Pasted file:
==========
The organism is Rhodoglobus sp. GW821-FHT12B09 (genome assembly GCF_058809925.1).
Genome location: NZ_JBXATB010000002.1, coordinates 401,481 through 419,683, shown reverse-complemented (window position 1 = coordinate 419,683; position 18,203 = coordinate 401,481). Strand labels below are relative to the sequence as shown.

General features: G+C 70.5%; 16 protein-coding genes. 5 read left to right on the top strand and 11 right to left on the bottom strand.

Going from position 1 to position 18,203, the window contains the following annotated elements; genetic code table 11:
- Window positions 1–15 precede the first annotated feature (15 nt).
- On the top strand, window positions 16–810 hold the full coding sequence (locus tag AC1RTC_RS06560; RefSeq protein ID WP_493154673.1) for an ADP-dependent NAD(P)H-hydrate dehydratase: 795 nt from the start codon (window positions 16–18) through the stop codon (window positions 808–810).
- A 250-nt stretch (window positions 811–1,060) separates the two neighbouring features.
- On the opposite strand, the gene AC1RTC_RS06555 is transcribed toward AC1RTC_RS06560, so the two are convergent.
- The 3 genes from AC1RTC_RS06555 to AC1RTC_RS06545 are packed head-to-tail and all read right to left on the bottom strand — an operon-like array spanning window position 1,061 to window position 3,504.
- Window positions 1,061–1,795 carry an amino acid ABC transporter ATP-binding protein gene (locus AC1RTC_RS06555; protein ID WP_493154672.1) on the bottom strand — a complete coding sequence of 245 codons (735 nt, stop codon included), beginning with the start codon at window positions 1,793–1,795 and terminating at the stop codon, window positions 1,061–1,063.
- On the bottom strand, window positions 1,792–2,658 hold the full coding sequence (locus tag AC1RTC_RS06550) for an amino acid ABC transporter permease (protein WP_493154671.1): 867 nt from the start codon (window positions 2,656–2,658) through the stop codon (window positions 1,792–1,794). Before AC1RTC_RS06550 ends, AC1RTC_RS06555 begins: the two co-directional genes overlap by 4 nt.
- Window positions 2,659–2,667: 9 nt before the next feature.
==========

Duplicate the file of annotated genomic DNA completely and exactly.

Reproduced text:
The organism is Rhodoglobus sp. GW821-FHT12B09 (genome assembly GCF_058809925.1).
Genome location: NZ_JBXATB010000002.1, coordinates 401,481 through 419,683, shown reverse-complemented (window position 1 = coordinate 419,683; position 18,203 = coordinate 401,481). Strand labels below are relative to the sequence as shown.

General features: G+C 70.5%; 16 protein-coding genes. 5 read left to right on the top strand and 11 right to left on the bottom strand.

Going from position 1 to position 18,203, the window contains the following annotated elements; genetic code table 11:
- Window positions 1–15 precede the first annotated feature (15 nt).
- On the top strand, window positions 16–810 hold the full coding sequence (locus tag AC1RTC_RS06560; RefSeq protein ID WP_493154673.1) for an ADP-dependent NAD(P)H-hydrate dehydratase: 795 nt from the start codon (window positions 16–18) through the stop codon (window positions 808–810).
- A 250-nt stretch (window positions 811–1,060) separates the two neighbouring features.
- On the opposite strand, the gene AC1RTC_RS06555 is transcribed toward AC1RTC_RS06560, so the two are convergent.
- The 3 genes from AC1RTC_RS06555 to AC1RTC_RS06545 are packed head-to-tail and all read right to left on the bottom strand — an operon-like array spanning window position 1,061 to window position 3,504.
- Window positions 1,061–1,795 carry an amino acid ABC transporter ATP-binding protein gene (locus AC1RTC_RS06555; protein ID WP_493154672.1) on the bottom strand — a complete coding sequence of 245 codons (735 nt, stop codon included), beginning with the start codon at window positions 1,793–1,795 and terminating at the stop codon, window positions 1,061–1,063.
- On the bottom strand, window positions 1,792–2,658 hold the full coding sequence (locus tag AC1RTC_RS06550) for an amino acid ABC transporter permease (protein WP_493154671.1): 867 nt from the start codon (window positions 2,656–2,658) through the stop codon (window positions 1,792–1,794). Before AC1RTC_RS06550 ends, AC1RTC_RS06555 begins: the two co-directional genes overlap by 4 nt.
- Window positions 2,659–2,667: 9 nt before the next feature.